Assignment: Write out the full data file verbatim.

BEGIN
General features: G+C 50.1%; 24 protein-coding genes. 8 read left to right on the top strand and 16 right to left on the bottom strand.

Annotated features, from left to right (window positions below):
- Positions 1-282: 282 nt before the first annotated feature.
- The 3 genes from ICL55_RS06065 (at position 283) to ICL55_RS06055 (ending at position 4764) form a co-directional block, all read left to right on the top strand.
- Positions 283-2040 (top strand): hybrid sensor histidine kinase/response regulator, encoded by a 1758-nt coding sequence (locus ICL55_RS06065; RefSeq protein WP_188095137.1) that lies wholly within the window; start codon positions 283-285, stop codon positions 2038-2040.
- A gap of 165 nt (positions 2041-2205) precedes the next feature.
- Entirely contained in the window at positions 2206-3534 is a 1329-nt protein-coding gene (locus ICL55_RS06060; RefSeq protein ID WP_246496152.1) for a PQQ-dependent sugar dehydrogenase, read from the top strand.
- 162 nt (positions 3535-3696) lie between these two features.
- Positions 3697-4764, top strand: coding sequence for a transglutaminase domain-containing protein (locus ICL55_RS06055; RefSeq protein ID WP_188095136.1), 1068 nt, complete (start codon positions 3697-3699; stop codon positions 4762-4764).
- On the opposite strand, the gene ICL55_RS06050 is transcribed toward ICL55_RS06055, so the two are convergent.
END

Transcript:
General features: G+C 50.1%; 24 protein-coding genes. 8 read left to right on the top strand and 16 right to left on the bottom strand.

Annotated features, from left to right (window positions below):
- Positions 1-282: 282 nt before the first annotated feature.
- The 3 genes from ICL55_RS06065 (at position 283) to ICL55_RS06055 (ending at position 4764) form a co-directional block, all read left to right on the top strand.
- Positions 283-2040 (top strand): hybrid sensor histidine kinase/response regulator, encoded by a 1758-nt coding sequence (locus ICL55_RS06065; RefSeq protein WP_188095137.1) that lies wholly within the window; start codon positions 283-285, stop codon positions 2038-2040.
- A gap of 165 nt (positions 2041-2205) precedes the next feature.
- Entirely contained in the window at positions 2206-3534 is a 1329-nt protein-coding gene (locus ICL55_RS06060; RefSeq protein ID WP_246496152.1) for a PQQ-dependent sugar dehydrogenase, read from the top strand.
- 162 nt (positions 3535-3696) lie between these two features.
- Positions 3697-4764, top strand: coding sequence for a transglutaminase domain-containing protein (locus ICL55_RS06055; RefSeq protein ID WP_188095136.1), 1068 nt, complete (start codon positions 3697-3699; stop codon positions 4762-4764).
- On the opposite strand, the gene ICL55_RS06050 is transcribed toward ICL55_RS06055, so the two are convergent.